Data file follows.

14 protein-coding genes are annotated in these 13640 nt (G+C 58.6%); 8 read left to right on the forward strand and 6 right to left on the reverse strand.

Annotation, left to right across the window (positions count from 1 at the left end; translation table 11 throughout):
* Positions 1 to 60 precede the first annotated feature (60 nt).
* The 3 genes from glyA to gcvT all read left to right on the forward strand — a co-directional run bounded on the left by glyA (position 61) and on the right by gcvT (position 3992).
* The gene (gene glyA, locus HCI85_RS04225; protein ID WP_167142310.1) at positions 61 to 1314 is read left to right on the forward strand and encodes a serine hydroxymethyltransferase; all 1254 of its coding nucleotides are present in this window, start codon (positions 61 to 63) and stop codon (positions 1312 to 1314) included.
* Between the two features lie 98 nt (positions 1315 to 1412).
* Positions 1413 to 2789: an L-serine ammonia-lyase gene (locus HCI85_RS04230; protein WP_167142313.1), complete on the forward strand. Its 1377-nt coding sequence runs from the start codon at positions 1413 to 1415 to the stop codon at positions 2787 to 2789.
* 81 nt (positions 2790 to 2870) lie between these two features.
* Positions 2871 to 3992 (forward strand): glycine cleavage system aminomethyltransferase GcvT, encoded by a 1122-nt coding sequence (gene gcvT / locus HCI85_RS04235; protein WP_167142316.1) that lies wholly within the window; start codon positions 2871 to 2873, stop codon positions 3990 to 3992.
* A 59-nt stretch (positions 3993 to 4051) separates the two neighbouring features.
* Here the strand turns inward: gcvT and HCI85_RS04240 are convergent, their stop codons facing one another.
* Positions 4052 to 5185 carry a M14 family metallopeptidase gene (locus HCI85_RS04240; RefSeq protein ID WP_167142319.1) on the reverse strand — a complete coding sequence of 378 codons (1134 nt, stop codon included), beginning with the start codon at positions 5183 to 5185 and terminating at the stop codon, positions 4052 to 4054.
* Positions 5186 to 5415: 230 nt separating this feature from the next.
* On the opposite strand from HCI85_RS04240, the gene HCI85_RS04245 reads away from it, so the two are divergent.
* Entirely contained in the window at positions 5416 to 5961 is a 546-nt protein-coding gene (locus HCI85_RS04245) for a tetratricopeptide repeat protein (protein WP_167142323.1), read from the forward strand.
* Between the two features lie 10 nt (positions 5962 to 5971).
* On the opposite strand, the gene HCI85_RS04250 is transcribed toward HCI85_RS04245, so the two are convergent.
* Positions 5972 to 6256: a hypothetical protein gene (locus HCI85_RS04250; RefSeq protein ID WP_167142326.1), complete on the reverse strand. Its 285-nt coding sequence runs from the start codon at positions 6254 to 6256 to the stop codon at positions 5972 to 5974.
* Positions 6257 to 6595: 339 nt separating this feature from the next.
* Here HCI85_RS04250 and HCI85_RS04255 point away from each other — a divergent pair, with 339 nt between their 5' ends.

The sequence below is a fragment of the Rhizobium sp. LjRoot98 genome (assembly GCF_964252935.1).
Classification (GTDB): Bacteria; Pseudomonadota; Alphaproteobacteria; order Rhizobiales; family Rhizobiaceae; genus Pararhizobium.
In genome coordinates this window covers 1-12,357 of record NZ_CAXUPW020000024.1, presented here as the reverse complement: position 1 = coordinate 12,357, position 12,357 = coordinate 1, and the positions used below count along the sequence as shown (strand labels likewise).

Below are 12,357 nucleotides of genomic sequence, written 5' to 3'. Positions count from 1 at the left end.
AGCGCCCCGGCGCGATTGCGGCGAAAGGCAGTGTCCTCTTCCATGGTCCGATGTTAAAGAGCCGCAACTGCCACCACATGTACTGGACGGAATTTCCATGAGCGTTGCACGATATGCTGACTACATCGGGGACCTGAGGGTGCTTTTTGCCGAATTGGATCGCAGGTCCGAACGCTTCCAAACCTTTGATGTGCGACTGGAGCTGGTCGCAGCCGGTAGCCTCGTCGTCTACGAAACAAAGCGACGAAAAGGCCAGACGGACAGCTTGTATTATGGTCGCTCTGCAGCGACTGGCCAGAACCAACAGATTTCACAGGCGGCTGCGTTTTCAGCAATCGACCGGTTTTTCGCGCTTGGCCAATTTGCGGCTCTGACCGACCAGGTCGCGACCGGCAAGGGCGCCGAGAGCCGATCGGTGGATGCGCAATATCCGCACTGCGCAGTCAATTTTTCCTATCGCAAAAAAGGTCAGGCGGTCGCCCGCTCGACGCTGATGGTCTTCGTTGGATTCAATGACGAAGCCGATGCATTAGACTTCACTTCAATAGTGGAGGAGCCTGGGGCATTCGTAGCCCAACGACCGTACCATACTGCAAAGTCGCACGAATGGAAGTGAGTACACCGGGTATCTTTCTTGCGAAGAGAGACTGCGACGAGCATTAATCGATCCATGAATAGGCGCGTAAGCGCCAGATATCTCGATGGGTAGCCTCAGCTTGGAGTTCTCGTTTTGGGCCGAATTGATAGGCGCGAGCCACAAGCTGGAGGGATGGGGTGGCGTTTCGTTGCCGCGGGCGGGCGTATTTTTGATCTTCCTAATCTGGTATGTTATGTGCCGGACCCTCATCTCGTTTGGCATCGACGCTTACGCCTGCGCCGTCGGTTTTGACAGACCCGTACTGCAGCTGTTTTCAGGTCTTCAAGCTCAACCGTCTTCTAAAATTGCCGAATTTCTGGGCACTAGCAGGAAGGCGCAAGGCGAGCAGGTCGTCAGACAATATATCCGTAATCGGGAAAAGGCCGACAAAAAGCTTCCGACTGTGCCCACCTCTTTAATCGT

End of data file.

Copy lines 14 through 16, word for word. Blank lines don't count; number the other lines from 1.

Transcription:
* On the opposite strand from HCI85_RS04240, the gene HCI85_RS04245 reads away from it, so the two are divergent.
* Entirely contained in the window at positions 5416 to 5961 is a 546-nt protein-coding gene (locus HCI85_RS04245) for a tetratricopeptide repeat protein (protein WP_167142323.1), read from the forward strand.
* Between the two features lie 10 nt (positions 5962 to 5971).